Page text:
MENS: Israel Names New Australian Envoy
Israel Names New Australian Envoy
Middle East News Service
[ Middle east News Service comments: It was only on a matter of time before Israeli envoy Tamir was to be replaced after his racist comments in an interview with Haaretz. Both the Israeli media and the Australian Jewish News reported that many members of the Australian Jewish Community were furious with the Israeli Foreign Ministry’s decision to return Tamir in Australia.
The only question that remained then is who leaned on the AJN’s editor to soften Tamir’s image by, all of a sudden, reverting to the use of his nickname of Nati rather than his formal name of Naftali? A quick look through my file of hard-copy version of the AJN suggests that the change was simultaneous with Tamir’s disgrace. Why? It’s very common for Israelis to refer to politicians and other public identities by their nickname (even Shulamit Aloni refers to Arik rather than Ariel Sharon) but I am yet to see a single reference in the Israeli media to “Nati” Tamir. The change appears to have been conscious one as I have not been able to find a single to “Naftali”Tamir since he returned to Australia and there quite a few before his departure. Any information on this subject will be greatly appreciated – Sol Salbe.]
NATIONAL (DECEMBER 21, 2006)
Israel names new Australian envoy
ISRAEL has named career diplomat Yuval Rotem as the new ambassador to Australia.
Rotem, a former consul-general in Los Angeles, will succeed Nati Tamir, whose tenure will be cut short following the diplomatic scandal over alleged race comments he made in October.
Israeli Foreign Minister Tzipi Livni announced Rotem's Canberra posting yesterday among 15 new positions to Israeli missions around the world.
The appointment, which is expected to commence in mid-2007, still requires the approval of both the Israeli Cabinet and the Australian Government.
Australia’s inclusion on the list follows a Foreign Ministry investigation into remarks Tamir made in an interview with the Israeli Ha’aretz newspaper, in which he allegedly referred to Asians as having “yellow skin and slanted eyes”, and Australia and Israel as the “white race”.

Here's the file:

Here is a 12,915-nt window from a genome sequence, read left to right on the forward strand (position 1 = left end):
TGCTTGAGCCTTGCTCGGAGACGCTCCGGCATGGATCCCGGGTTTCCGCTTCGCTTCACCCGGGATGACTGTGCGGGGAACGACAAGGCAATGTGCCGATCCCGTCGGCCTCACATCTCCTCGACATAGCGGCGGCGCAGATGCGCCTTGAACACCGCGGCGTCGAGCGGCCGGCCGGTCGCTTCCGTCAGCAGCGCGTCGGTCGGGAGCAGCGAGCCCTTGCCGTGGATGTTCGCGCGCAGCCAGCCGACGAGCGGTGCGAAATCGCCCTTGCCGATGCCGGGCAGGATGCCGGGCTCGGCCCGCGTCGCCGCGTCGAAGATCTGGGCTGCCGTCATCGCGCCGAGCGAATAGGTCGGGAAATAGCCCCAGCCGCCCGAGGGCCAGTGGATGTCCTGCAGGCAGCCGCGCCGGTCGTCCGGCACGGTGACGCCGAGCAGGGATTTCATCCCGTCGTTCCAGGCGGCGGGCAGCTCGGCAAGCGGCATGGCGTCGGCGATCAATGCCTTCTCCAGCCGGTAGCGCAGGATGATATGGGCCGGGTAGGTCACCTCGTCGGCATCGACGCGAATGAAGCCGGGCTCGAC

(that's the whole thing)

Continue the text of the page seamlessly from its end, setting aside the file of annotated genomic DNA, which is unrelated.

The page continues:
Following the investigation, Tamir returned to his post, with speculation rife that he would be replaced before the end of his three-year tenure, which was due to end at the end of 2007.
At the time, several Australian Jewish leaders reportedly lobbied the Foreign Ministry not to allow Tamir back to Australia. Tamir has repeatedly claimed his comments were taken out of context.
Zionist Federation of Australia president Philip Chester welcomed Rotem’s appointment, praising the Foreign Ministry for appointing an envoy with such breadth and seniority of experience.
“Although [Australia is] a distant posting [from Israel], it’s an important one because Australia is such a key supporter of Israel throughout the world,” he told the AJN.
Chester also responded to the announcement by paying tribute to Tamir.
“I wish Nati well for the remainder of his term,” he said.
Rotem, 47, joined the diplomatic corps in 1985 and is the youngest career diplomat in the Israeli foreign service. His first overseas posting was as chief spokesman for Israel at the United Nations in 1989.
In 1995, then foreign minister Ehud Barak appointed Rotem as his senior policy adviser for the peace process. In 1996, he was appointed chief-of-staff to the foreign minister, serving both David Levy and prime minister Binyamin Netanyahu.
Earlier this month, the Israeli Embassy in Canberra also welcomed a new chargé d’affaires, Eli Yerushalmi, to replace former deputy Orna Sagiv, who returned to Israel.
Tamir, who previously served as ambassador to Finland and also served in various posts in Washington, Tokyo and Strasbourg, is also Israel's non-resident ambassador to New Zealand, Papua New Guinea and Fiji.
He oversaw the rapprochement between Wellington and Jerusalem following the fallout from the 2004 “passport affair” and has since been accredited as non-resident ambassador to New Zealand.
Previously, Rotem worked as an aide to a US congressman and as a parliamentary aide in the Knesset. He is married with three children.
Also among the new postings, former Foreign Ministry director-general Ron Prosor, who visited Australia and New Zealand this year as a guest of the Jewish National Fund, was named as Israel’s new ambassador to the UK.
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